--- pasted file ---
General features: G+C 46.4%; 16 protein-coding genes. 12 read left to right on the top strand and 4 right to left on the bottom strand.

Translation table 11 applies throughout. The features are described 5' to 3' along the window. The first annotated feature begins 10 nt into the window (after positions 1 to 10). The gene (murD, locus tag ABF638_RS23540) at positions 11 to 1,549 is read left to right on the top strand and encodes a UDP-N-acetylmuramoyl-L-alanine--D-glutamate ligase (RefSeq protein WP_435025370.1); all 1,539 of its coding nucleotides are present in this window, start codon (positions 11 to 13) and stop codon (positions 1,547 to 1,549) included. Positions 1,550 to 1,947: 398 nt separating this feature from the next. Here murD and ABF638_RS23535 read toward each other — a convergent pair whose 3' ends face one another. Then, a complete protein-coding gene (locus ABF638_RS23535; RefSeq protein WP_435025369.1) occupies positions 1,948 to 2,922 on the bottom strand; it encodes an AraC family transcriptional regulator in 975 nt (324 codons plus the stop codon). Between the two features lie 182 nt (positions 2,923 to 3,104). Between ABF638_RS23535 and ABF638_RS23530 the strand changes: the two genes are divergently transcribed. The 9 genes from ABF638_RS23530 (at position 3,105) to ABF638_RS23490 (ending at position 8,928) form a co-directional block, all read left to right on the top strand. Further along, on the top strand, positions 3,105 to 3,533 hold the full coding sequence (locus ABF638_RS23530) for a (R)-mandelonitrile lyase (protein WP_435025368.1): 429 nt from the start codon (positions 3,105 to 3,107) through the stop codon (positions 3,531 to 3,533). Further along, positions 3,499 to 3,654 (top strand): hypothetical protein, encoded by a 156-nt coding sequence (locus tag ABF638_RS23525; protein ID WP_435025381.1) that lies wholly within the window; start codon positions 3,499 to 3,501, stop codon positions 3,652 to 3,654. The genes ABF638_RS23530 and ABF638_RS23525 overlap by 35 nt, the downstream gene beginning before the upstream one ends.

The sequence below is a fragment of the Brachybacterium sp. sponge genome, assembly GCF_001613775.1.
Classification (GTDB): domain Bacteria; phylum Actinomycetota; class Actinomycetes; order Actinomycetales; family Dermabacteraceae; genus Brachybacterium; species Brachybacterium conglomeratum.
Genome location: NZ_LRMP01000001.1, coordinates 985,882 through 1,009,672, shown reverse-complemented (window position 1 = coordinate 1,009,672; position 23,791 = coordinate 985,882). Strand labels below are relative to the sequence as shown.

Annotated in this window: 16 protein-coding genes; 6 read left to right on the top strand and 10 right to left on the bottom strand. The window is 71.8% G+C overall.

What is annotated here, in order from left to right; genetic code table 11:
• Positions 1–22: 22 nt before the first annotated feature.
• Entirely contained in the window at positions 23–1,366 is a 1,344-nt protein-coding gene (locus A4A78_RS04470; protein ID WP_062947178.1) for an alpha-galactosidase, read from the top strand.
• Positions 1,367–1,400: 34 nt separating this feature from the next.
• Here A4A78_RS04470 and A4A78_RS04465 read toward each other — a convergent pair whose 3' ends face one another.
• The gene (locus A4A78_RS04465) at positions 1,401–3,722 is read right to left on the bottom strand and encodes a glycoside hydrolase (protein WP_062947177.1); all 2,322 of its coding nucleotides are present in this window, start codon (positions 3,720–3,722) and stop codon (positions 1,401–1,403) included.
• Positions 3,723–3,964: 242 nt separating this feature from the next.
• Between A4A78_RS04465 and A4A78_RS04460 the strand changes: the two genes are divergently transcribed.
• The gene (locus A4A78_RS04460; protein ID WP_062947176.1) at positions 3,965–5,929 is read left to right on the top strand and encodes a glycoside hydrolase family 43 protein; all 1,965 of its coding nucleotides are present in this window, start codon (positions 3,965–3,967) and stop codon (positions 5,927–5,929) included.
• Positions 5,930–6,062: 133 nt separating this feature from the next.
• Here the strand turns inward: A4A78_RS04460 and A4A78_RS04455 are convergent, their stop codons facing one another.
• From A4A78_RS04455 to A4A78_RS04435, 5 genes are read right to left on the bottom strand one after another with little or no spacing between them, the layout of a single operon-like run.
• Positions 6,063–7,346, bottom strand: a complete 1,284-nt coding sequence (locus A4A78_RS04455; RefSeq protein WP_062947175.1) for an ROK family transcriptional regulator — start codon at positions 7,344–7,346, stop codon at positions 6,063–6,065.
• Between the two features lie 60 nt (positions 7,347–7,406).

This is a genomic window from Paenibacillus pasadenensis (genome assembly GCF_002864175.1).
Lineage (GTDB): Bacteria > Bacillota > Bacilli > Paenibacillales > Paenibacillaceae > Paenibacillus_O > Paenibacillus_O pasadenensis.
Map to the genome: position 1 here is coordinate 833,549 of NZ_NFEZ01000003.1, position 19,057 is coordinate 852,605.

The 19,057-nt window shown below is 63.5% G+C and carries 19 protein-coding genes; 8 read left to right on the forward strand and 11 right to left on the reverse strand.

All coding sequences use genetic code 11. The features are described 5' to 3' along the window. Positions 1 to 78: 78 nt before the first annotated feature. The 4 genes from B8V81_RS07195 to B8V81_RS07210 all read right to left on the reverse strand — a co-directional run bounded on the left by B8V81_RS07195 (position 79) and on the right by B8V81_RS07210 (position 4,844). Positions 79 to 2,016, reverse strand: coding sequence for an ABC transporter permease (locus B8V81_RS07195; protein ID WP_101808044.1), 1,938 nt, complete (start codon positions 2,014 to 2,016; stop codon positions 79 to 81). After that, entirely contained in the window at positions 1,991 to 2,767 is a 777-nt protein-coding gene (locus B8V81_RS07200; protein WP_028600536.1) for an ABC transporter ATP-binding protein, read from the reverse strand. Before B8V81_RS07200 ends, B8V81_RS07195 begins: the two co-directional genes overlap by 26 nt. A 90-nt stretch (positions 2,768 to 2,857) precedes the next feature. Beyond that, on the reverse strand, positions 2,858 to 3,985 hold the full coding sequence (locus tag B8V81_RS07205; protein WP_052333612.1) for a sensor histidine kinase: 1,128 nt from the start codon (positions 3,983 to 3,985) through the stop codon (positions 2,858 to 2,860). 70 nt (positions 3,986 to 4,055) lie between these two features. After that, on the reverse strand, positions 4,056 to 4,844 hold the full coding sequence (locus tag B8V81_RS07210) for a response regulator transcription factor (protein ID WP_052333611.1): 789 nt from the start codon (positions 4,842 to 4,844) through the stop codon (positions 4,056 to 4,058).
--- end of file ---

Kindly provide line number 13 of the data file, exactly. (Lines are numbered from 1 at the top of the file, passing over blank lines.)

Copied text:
• Positions 3,723–3,964: 242 nt separating this feature from the next.